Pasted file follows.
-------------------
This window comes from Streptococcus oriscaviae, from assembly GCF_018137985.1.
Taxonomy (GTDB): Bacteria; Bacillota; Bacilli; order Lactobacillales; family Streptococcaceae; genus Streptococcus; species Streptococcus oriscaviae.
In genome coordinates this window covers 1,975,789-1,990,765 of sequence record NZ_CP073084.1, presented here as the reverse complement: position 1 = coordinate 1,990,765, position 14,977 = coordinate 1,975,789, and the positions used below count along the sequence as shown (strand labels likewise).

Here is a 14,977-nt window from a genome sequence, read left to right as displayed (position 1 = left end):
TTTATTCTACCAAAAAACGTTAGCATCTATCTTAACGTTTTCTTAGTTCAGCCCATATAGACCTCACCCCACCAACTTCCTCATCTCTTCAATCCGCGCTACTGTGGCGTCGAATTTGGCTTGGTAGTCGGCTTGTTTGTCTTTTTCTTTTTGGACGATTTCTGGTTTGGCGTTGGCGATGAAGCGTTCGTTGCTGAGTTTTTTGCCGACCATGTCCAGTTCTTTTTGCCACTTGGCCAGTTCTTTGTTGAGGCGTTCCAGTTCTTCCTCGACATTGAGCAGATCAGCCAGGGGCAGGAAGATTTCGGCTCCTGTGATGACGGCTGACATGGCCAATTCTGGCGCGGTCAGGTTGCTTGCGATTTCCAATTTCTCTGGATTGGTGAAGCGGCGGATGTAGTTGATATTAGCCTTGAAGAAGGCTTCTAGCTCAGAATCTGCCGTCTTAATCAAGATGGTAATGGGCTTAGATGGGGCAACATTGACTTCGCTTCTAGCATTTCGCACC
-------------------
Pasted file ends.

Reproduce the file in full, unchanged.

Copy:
This window comes from Streptococcus oriscaviae, from assembly GCF_018137985.1.
Taxonomy (GTDB): Bacteria; Bacillota; Bacilli; order Lactobacillales; family Streptococcaceae; genus Streptococcus; species Streptococcus oriscaviae.
In genome coordinates this window covers 1,975,789-1,990,765 of sequence record NZ_CP073084.1, presented here as the reverse complement: position 1 = coordinate 1,990,765, position 14,977 = coordinate 1,975,789, and the positions used below count along the sequence as shown (strand labels likewise).

Here is a 14,977-nt window from a genome sequence, read left to right as displayed (position 1 = left end):
TTTATTCTACCAAAAAACGTTAGCATCTATCTTAACGTTTTCTTAGTTCAGCCCATATAGACCTCACCCCACCAACTTCCTCATCTCTTCAATCCGCGCTACTGTGGCGTCGAATTTGGCTTGGTAGTCGGCTTGTTTGTCTTTTTCTTTTTGGACGATTTCTGGTTTGGCGTTGGCGATGAAGCGTTCGTTGCTGAGTTTTTTGCCGACCATGTCCAGTTCTTTTTGCCACTTGGCCAGTTCTTTGTTGAGGCGTTCCAGTTCTTCCTCGACATTGAGCAGATCAGCCAGGGGCAGGAAGATTTCGGCTCCTGTGATGACGGCTGACATGGCCAATTCTGGCGCGGTCAGGTTGCTTGCGATTTCCAATTTCTCTGGATTGGTGAAGCGGCGGATGTAGTTGATATTAGCCTTGAAGAAGGCTTCTAGCTCAGAATCTGCCGTCTTAATCAAGATGGTAATGGGCTTAGATGGGGCAACATTGACTTCGCTTCTAGCATTTCGCACC